Feb 21

Auto-biouchronias: wolves, ravens, gorillas and a cat in the ‘contamination’ session with Matilde Amigo iN RESiDENCE at the Institut Salvador Espriu secondary school

The young artists at the school shared their artistic research through three activities with the participation of the teaching staff.

Matilde Amigo’s creation process is based on group research on a new approach to everything that is regarded as conventional. And the ‘contamination’ session prepared by the Institut Salvador Espriu secondary school in the El Clot neighbourhood was far from conventional.

The entire activity was developed in the secondary school’s playground, with a circular-shaped amphitheatre inviting the audience to view the theatrical performance. To begin with, the teaching staff in attendance warmed things up by going around the space, led by the students, who interrupted and paused their movements randomly, with unscheduled stops. Next, the young artists proposed a task based on trust. Each member of the teaching staff was blindfolded and allowed themselves to be guided by a student through gestures and body language. Not using their voices, which was forbidden in this activity in order to learn how to trust, resulted in some unprecedented and anomalous scenes.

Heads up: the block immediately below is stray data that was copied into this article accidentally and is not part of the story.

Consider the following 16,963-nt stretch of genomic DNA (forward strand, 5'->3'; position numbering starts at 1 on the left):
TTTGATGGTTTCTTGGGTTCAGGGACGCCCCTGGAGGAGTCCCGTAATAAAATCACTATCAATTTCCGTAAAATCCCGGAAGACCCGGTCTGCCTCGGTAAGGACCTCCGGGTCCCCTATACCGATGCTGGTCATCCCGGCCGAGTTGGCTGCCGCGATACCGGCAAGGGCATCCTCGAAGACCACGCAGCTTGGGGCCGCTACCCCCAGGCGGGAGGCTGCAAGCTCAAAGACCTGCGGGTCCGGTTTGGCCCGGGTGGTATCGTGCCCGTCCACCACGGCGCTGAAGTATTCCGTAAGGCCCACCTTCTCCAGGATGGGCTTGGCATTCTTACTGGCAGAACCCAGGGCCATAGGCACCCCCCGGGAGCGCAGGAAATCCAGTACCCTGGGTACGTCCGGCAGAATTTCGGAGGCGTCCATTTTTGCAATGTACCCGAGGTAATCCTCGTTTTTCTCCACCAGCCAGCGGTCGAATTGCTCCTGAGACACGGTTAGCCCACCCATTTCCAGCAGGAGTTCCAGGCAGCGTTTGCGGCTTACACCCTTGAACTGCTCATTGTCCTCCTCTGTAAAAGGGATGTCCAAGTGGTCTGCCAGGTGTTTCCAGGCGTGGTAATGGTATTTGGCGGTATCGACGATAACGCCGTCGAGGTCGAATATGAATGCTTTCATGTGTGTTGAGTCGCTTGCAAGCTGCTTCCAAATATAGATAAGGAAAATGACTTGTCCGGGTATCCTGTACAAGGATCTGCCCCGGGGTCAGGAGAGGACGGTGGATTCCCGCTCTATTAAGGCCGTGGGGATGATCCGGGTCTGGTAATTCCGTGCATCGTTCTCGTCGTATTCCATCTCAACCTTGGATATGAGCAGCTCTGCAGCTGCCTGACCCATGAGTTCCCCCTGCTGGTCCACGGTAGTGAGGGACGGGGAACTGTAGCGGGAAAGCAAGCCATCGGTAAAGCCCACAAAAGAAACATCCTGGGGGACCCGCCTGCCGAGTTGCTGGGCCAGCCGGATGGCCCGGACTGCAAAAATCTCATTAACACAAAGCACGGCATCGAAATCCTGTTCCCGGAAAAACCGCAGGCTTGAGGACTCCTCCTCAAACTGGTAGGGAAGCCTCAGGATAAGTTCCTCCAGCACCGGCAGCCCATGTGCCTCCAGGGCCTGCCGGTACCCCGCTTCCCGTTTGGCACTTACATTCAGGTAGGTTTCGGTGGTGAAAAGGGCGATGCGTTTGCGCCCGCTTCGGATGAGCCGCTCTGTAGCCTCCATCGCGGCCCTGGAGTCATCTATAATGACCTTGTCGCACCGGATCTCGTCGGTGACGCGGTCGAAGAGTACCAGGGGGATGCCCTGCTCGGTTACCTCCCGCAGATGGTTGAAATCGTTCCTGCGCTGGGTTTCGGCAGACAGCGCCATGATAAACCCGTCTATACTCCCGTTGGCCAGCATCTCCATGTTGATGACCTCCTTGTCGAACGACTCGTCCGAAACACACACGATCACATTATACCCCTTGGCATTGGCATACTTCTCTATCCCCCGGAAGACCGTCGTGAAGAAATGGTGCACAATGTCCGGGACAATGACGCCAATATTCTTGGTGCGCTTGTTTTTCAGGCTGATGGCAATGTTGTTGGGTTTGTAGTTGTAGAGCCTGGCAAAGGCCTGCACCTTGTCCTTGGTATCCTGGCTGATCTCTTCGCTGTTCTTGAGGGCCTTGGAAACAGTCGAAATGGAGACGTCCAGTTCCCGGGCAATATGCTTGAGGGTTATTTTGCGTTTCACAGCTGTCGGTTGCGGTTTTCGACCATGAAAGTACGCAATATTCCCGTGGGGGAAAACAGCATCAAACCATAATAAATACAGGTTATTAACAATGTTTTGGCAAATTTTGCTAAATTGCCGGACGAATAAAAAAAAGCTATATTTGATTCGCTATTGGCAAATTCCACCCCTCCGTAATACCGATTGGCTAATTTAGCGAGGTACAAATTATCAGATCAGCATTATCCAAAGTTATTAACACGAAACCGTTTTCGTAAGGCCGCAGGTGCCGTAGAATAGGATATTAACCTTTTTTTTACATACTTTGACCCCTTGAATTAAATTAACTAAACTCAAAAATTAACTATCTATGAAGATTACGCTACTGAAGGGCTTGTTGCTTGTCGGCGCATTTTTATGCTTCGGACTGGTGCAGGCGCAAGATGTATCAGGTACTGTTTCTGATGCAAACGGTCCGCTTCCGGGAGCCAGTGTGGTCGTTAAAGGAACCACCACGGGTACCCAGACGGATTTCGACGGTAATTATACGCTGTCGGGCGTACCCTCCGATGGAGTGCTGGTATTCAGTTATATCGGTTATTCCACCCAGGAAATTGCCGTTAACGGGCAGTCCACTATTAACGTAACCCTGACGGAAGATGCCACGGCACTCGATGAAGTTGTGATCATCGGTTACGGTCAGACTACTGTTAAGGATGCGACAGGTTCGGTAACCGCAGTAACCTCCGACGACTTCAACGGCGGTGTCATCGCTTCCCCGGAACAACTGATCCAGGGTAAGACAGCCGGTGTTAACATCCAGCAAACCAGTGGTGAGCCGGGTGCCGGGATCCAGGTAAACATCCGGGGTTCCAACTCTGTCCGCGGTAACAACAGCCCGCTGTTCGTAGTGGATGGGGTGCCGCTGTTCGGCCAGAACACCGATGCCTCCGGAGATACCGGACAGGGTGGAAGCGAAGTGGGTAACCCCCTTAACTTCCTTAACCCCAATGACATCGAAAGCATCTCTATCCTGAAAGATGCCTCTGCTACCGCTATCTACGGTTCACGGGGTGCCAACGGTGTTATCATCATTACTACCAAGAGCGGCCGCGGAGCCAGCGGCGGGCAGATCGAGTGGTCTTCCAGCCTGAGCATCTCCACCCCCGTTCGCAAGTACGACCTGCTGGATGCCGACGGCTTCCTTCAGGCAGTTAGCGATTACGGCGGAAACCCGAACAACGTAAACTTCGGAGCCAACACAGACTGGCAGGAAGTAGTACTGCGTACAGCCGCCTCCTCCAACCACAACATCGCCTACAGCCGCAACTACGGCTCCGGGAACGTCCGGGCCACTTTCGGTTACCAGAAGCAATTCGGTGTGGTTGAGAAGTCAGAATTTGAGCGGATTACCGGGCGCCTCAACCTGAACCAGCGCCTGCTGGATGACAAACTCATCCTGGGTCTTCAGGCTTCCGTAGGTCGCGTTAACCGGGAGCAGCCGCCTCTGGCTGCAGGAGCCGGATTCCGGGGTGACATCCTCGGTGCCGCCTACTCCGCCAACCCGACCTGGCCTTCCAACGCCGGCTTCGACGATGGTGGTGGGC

Finally, the third act of the ‘contamination’ session revolved around what they named “auto-biouchronias”. Matilde Amigo had asked the youngsters to prepare some texts in which they had to put themselves in the skin or fur of an animal and relate a situation or experience. In this activity, they didn’t just have to read their texts, they also had to interpret them before the audience in attendance. Thus, for a while, each student narrator personified a gorilla, a cat or a raven who recited poetry or a wolf pup that travelled through the forest with its mother, fleeing from hunters. Sounds from the countryside set the backdrop for the reading of the four stories.

The session ended with a conversation in which the teaching staff congratulated their students and admitted to discovering things they had never seen in them before. They also invited them to publish their texts on the iN RESiDENCE programme’s blog, where the audio-visual production process based on these “auto-biouchronias” can also be followed.